Woolwich residents are still looking at a 4.85 per cent tax hike as township council this week got the 2022 budget deliberations underway.
That amounts to an extra $45.75 on the township portion of a property with an assessed value of $418,000. The target includes a 2.5 general tax increase, 1.5 per cent for a special infrastructure levy and 0.85 per cent for greening projects.
The township is looking at an operating budget of just over $21 million, an increase of 8.4 per cent over the 2021 budget. The gap between general tax increases and the large spending jump is covered by a projected 4.29 per cent in new assessment growth as construction of new homes continues, director of finance Richard Petherick told councillors meeting Monday night via videoconference.
As Coun. Larry Shantz noted, that amounts to an additional 9.14 per cent in funding being extracted from Woolwich taxpayers.
Part of the new assessment growth will be used to cover the addition of four staff members to work on the township’s roads.
On the capital side, Woolwich proposes to spend $25.5 million.
Director of infrastructure services Jared Puppe noted staff is looking for $5 million in funding via debentures, noting even with that the township is falling behind on the “bread and butter” items such as road and bridge work.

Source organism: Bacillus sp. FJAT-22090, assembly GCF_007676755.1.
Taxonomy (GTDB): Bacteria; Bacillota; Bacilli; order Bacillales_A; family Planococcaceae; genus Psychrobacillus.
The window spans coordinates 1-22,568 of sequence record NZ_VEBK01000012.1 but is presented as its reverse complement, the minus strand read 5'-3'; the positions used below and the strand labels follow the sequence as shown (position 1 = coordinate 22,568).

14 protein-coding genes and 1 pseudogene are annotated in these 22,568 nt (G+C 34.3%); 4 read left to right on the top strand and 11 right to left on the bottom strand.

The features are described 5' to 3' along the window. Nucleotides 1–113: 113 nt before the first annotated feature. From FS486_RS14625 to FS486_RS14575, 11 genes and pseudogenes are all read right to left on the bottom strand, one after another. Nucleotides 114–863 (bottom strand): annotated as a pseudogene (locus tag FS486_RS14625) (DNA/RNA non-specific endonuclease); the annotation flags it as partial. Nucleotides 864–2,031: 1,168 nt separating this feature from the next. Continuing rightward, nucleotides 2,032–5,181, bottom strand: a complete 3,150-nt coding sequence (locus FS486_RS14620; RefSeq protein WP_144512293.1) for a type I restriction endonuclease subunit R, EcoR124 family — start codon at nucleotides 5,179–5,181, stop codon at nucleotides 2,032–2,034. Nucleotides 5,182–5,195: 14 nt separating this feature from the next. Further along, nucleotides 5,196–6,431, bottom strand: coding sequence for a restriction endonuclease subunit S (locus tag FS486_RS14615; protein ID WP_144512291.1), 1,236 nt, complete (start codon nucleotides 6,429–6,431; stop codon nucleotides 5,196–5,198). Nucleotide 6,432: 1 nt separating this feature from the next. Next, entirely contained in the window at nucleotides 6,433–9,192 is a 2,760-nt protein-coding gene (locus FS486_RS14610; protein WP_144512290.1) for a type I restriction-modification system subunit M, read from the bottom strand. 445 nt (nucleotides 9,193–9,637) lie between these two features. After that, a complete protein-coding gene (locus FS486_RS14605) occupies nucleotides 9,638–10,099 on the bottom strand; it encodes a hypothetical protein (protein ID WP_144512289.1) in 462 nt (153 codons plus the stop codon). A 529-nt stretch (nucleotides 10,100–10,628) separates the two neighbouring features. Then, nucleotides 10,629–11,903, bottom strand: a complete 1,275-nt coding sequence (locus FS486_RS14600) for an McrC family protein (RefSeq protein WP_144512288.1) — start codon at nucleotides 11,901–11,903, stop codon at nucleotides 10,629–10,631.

“We’re actually short about $2.2 million in both our paving and capital bridge accounts. That would say to me that revenues are not lining up.”
Coun. Patrick Merlihan, however, the prospect of borrowing for such projects raised some concerns.
“I can understand using debenture when you have a big project like the WMC, that’s something that a community has got to go into debt for and we pay it back as you go. But when we’re starting now to look at just maintaining our infrastructure and road paving and things like that, that’s a problem,” he said.
Shantz, too, noted the prospect of increased carrying costs for borrowing was worrisome, especially given a forecast of $13 million in debentures in 2023.
The township’s current external debt is $2.6 million, with another $3.76 million proposed for 2022. That brings it close to the threshold of the $230 debt per capita limit set by council in 2009 ($289 in today’s dollars), said Petherick.
Council budget deliberations continue January 13.